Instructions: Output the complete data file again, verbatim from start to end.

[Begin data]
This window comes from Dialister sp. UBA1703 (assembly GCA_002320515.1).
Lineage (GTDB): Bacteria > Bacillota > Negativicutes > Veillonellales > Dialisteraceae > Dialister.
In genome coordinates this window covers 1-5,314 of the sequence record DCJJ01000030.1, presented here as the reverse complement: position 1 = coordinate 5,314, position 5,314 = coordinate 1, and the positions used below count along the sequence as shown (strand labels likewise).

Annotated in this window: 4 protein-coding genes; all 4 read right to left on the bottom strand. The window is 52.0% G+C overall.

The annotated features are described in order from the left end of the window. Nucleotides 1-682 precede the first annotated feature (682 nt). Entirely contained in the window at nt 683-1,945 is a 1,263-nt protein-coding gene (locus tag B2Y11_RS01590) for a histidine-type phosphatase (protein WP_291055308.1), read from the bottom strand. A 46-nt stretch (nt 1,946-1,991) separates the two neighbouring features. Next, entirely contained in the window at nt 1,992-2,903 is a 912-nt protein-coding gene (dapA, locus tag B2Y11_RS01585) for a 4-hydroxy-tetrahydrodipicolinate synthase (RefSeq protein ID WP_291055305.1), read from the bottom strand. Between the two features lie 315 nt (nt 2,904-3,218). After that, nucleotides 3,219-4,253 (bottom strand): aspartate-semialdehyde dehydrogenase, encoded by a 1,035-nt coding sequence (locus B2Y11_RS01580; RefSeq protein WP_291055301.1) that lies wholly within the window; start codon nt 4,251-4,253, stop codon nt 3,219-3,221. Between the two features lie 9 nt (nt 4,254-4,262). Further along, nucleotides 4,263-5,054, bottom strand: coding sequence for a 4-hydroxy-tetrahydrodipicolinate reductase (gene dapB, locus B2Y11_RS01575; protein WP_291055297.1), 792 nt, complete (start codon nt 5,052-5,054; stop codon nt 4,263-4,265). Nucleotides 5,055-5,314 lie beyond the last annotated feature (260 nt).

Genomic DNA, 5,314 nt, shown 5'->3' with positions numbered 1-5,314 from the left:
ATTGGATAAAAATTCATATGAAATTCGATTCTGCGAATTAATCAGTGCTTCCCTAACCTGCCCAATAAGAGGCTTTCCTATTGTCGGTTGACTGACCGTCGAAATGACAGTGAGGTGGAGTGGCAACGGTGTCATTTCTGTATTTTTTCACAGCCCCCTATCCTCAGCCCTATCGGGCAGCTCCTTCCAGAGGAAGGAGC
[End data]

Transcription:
This window comes from Dialister sp. UBA1703 (assembly GCA_002320515.1).
Lineage (GTDB): Bacteria > Bacillota > Negativicutes > Veillonellales > Dialisteraceae > Dialister.
In genome coordinates this window covers 1-5,314 of the sequence record DCJJ01000030.1, presented here as the reverse complement: position 1 = coordinate 5,314, position 5,314 = coordinate 1, and the positions used below count along the sequence as shown (strand labels likewise).

Annotated in this window: 4 protein-coding genes; all 4 read right to left on the bottom strand. The window is 52.0% G+C overall.

The annotated features are described in order from the left end of the window. Nucleotides 1-682 precede the first annotated feature (682 nt). Entirely contained in the window at nt 683-1,945 is a 1,263-nt protein-coding gene (locus tag B2Y11_RS01590) for a histidine-type phosphatase (protein WP_291055308.1), read from the bottom strand. A 46-nt stretch (nt 1,946-1,991) separates the two neighbouring features. Next, entirely contained in the window at nt 1,992-2,903 is a 912-nt protein-coding gene (dapA, locus tag B2Y11_RS01585) for a 4-hydroxy-tetrahydrodipicolinate synthase (RefSeq protein ID WP_291055305.1), read from the bottom strand. Between the two features lie 315 nt (nt 2,904-3,218). After that, nucleotides 3,219-4,253 (bottom strand): aspartate-semialdehyde dehydrogenase, encoded by a 1,035-nt coding sequence (locus B2Y11_RS01580; RefSeq protein WP_291055301.1) that lies wholly within the window; start codon nt 4,251-4,253, stop codon nt 3,219-3,221. Between the two features lie 9 nt (nt 4,254-4,262). Further along, nucleotides 4,263-5,054, bottom strand: coding sequence for a 4-hydroxy-tetrahydrodipicolinate reductase (gene dapB, locus B2Y11_RS01575; protein WP_291055297.1), 792 nt, complete (start codon nt 5,052-5,054; stop codon nt 4,263-4,265). Nucleotides 5,055-5,314 lie beyond the last annotated feature (260 nt).

Genomic DNA, 5,314 nt, shown 5'->3' with positions numbered 1-5,314 from the left:
ATTGGATAAAAATTCATATGAAATTCGATTCTGCGAATTAATCAGTGCTTCCCTAACCTGCCCAATAAGAGGCTTTCCTATTGTCGGTTGACTGACCGTCGAAATGACAGTGAGGTGGAGTGGCAACGGTGTCATTTCTGTATTTTTTCACAGCCCCCTATCCTCAGCCCTATCGGGCAGCTCCTTCCAGAGGAAGGAGC